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Security Alerts > Java Exploit - March 2013

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Security Alerts

Java Exploit - March 2013


Updated: 3/1/13

A vulnerability has been discovered in Oracle Java Runtime Environment (JRE) that can lead to remote code execution. The Java Runtime Environment is used to enhance the user experience when visiting websites and is installed on most desktops and servers. This zero-day vulnerability may be exploited if a user visits or is redirected to a specifically crafted web page. Successful exploitation of this vulnerability could result in an attacker gaining the same privileges as the JRE application. Depending on the privileges associated with the application, an attacker could execute arbitrary code in the context of the application,
and bypass security restrictions.

We have already disabled Java 7 on Windows desktop PCs on campus. Java 7 (Java 1.7) must be manually disabled on Windows laptops and all Macs. Individuals who may have Java 7 (Java 1.7) installed, please follow the steps below to protect your system:

  1. Find out if you have Java installed on your computer by visitinghttp://javatester.org
  2. If you do not have Java installed, then you do not need to take any action.
  3. If you do not run Banner Applications, and require Java, please install latest Java path by going to the following Oracle download site.

It should be noted that this vulnerability is being actively exploited in the wild.

SYSTEMS AFFECTED:

  •      Oracle JRE 1.6.0 Update 41 and earlier

  •      Oracle JRE 1.7.0 Update 15 and earlier

    DESCRIPTION:
    A vulnerability has been discovered in Oracle Java Runtime Environment that can lead to remote code execution. In order to exploit this vulnerability, an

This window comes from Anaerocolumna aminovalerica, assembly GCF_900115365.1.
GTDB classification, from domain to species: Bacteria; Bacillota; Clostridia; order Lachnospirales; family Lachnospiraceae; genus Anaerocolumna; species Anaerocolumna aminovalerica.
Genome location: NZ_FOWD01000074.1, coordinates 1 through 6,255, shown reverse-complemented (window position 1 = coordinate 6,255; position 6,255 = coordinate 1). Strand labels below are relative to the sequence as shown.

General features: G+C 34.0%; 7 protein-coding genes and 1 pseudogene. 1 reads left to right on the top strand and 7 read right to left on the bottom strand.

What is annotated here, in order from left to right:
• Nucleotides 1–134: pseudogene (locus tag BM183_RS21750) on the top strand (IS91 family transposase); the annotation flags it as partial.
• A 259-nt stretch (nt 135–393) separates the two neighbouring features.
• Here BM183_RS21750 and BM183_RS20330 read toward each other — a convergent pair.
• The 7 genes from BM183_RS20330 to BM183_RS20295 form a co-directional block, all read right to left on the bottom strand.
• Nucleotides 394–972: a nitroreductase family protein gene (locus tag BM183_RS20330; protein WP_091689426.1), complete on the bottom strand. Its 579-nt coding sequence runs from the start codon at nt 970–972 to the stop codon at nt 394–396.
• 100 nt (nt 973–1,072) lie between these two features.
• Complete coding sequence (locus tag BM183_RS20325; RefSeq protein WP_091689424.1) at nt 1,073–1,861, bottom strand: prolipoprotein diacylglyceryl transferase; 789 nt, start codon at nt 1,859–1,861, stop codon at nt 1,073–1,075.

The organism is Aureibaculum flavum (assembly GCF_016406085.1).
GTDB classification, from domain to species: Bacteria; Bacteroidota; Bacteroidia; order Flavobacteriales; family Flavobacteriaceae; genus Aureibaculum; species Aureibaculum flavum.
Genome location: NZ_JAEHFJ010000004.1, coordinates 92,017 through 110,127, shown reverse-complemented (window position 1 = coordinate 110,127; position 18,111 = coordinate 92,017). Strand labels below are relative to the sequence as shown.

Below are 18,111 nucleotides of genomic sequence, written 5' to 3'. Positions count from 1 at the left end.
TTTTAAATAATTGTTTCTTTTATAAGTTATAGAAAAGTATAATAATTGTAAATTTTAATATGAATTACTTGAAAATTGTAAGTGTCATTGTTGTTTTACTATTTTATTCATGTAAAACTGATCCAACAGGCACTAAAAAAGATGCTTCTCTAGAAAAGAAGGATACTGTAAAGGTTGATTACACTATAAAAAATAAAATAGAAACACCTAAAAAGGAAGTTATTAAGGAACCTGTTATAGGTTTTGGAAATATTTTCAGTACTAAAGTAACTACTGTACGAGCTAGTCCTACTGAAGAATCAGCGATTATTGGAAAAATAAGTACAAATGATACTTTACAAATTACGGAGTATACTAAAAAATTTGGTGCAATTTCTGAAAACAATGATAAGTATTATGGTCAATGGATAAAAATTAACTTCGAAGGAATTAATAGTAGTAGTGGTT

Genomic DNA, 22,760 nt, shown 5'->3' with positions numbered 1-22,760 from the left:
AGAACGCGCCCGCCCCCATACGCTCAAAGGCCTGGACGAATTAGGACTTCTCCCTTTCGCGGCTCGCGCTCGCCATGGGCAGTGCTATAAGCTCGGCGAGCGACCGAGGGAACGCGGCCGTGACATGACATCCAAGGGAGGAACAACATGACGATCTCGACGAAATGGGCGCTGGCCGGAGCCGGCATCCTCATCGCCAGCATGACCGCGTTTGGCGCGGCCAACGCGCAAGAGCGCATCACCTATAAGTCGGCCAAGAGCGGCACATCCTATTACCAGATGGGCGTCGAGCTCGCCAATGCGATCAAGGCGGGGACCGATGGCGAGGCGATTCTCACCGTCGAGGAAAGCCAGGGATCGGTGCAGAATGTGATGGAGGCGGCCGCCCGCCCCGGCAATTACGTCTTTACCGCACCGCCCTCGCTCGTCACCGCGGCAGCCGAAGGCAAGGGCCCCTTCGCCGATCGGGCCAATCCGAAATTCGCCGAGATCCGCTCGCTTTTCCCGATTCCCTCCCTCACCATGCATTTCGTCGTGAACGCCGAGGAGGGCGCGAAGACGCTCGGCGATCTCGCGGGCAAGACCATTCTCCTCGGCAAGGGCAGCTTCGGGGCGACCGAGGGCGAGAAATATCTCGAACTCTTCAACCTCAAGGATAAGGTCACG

attacker must first create a web page with a specially crafted applet designed to leverage this issue. When the web page is visited, the attacker-supplied code
    is run in the context of the affected application. After triggering the vulnerability, the exploit is looking for the memory that holds JVM internal data
    structure, and then overwrites the chunk of memory as zero.

    Successful exploitation of this vulnerability could result in an attacker gaining the same privileges as the JRE application. Depending on the privileges
    associated with the application, an attacker could execute arbitrary code in the context of the application, and bypass security restrictions.

    RECOMMENDATIONS:
    We recommend the following actions be taken:

  •      Apply the patch from Oracle, after appropriate testing, as soon as it becomes available.

  •      Consider disabling Java completely on all systems until a patch is available.

  •      Set web browser security to disable the execution of script code or active content

  •      Run all software as a non-privileged user (one without administrative privilege.es) to diminish the effects of a successful attack.

  •      Remind users not to visit un-trusted websites or follow links provided by unknown or un-trusted sources.

  •      Remind users not to open e-mail attachments from unknown users or suspicious e-mails from trusted sources.

    Faculty and staff in need or further assistance should contact the Help Desk at 212-678-3300 or email cishelpdesk@tc.columbia.edu 

    Students can stop by the Student Help Desk in 242 Horace Mann, call 212-678-3304 or email studenthelpdesk@tc.columbia.edu